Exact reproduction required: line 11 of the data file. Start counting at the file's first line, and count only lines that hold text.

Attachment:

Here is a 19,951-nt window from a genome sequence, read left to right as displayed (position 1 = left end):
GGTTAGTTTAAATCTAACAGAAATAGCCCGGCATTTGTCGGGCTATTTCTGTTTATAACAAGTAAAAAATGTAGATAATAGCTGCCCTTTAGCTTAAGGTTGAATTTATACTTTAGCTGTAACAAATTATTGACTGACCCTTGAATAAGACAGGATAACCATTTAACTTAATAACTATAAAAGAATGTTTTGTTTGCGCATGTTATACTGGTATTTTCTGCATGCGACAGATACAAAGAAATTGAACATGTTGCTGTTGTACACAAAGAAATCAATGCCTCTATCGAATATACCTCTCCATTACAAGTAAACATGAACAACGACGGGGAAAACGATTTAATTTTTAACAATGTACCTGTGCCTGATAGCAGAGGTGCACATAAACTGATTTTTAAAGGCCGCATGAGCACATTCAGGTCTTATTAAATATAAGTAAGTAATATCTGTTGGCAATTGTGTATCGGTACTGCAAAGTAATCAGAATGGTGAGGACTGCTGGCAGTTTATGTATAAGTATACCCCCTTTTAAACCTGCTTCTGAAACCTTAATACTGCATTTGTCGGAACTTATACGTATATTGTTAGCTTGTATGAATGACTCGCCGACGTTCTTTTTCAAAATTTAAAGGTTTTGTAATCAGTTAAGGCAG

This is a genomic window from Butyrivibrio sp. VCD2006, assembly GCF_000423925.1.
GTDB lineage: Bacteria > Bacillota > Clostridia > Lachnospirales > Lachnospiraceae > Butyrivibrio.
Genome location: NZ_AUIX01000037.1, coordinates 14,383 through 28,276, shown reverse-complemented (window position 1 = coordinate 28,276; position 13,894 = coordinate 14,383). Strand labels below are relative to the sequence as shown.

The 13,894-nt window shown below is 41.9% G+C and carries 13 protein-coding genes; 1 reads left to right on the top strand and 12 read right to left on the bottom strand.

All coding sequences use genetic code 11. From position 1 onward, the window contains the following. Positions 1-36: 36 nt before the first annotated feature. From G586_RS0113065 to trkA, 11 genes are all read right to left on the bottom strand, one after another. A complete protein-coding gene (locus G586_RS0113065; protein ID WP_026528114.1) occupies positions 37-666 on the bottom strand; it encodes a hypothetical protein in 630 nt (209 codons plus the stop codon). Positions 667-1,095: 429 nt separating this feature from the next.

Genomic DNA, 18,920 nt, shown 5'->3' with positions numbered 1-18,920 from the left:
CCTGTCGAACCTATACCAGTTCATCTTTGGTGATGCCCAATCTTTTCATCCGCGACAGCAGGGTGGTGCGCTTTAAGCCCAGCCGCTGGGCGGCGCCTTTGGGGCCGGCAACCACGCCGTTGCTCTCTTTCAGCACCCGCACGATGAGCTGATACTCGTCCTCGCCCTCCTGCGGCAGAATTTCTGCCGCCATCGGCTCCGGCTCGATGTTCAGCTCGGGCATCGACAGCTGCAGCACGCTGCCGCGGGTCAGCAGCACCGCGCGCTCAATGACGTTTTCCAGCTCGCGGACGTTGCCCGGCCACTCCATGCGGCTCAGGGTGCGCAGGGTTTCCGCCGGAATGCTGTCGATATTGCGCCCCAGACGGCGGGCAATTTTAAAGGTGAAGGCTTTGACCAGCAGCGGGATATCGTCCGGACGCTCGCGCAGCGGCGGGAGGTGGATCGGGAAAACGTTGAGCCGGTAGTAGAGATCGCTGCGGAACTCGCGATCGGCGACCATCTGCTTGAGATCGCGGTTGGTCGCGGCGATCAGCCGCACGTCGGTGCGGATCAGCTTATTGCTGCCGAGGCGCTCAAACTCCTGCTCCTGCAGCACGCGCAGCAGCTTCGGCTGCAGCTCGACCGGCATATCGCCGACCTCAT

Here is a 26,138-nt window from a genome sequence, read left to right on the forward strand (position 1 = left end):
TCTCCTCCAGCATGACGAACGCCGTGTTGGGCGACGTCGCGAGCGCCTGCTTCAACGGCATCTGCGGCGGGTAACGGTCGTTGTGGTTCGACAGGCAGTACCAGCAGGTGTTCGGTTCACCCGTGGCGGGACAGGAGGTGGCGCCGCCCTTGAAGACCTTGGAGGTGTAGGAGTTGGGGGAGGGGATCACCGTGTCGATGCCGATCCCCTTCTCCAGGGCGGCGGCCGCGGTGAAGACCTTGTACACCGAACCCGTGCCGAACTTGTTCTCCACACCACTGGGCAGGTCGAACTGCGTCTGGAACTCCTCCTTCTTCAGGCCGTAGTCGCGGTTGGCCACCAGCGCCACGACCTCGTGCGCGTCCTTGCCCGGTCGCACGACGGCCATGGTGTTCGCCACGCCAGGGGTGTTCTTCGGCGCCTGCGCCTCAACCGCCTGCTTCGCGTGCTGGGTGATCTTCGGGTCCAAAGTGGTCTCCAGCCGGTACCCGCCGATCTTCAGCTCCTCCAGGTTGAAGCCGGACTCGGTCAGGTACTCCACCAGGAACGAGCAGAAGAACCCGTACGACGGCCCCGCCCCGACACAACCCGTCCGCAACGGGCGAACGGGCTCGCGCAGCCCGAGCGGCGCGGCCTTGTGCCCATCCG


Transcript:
TCTCCTCCAGCATGACGAACGCCGTGTTGGGCGACGTCGCGAGCGCCTGCTTCAACGGCATCTGCGGCGGGTAACGGTCGTTGTGGTTCGACAGGCAGTACCAGCAGGTGTTCGGTTCACCCGTGGCGGGACAGGAGGTGGCGCCGCCCTTGAAGACCTTGGAGGTGTAGGAGTTGGGGGAGGGGATCACCGTGTCGATGCCGATCCCCTTCTCCAGGGCGGCGGCCGCGGTGAAGACCTTGTACACCGAACCCGTGCCGAACTTGTTCTCCACACCACTGGGCAGGTCGAACTGCGTCTGGAACTCCTCCTTCTTCAGGCCGTAGTCGCGGTTGGCCACCAGCGCCACGACCTCGTGCGCGTCCTTGCCCGGTCGCACGACGGCCATGGTGTTCGCCACGCCAGGGGTGTTCTTCGGCGCCTGCGCCTCAACCGCCTGCTTCGCGTGCTGGGTGATCTTCGGGTCCAAAGTGGTCTCCAGCCGGTACCCGCCGATCTTCAGCTCCTCCAGGTTGAAGCCGGACTCGGTCAGGTACTCCACCAGGAACGAGCAGAAGAACCCGTACGACGGCCCCGCCCCGACACAACCCGTCCGCAACGGGCGAACGGGCTCGCGCAGCCCGAGCGGCGCGGCCTTGTGCCCATCCG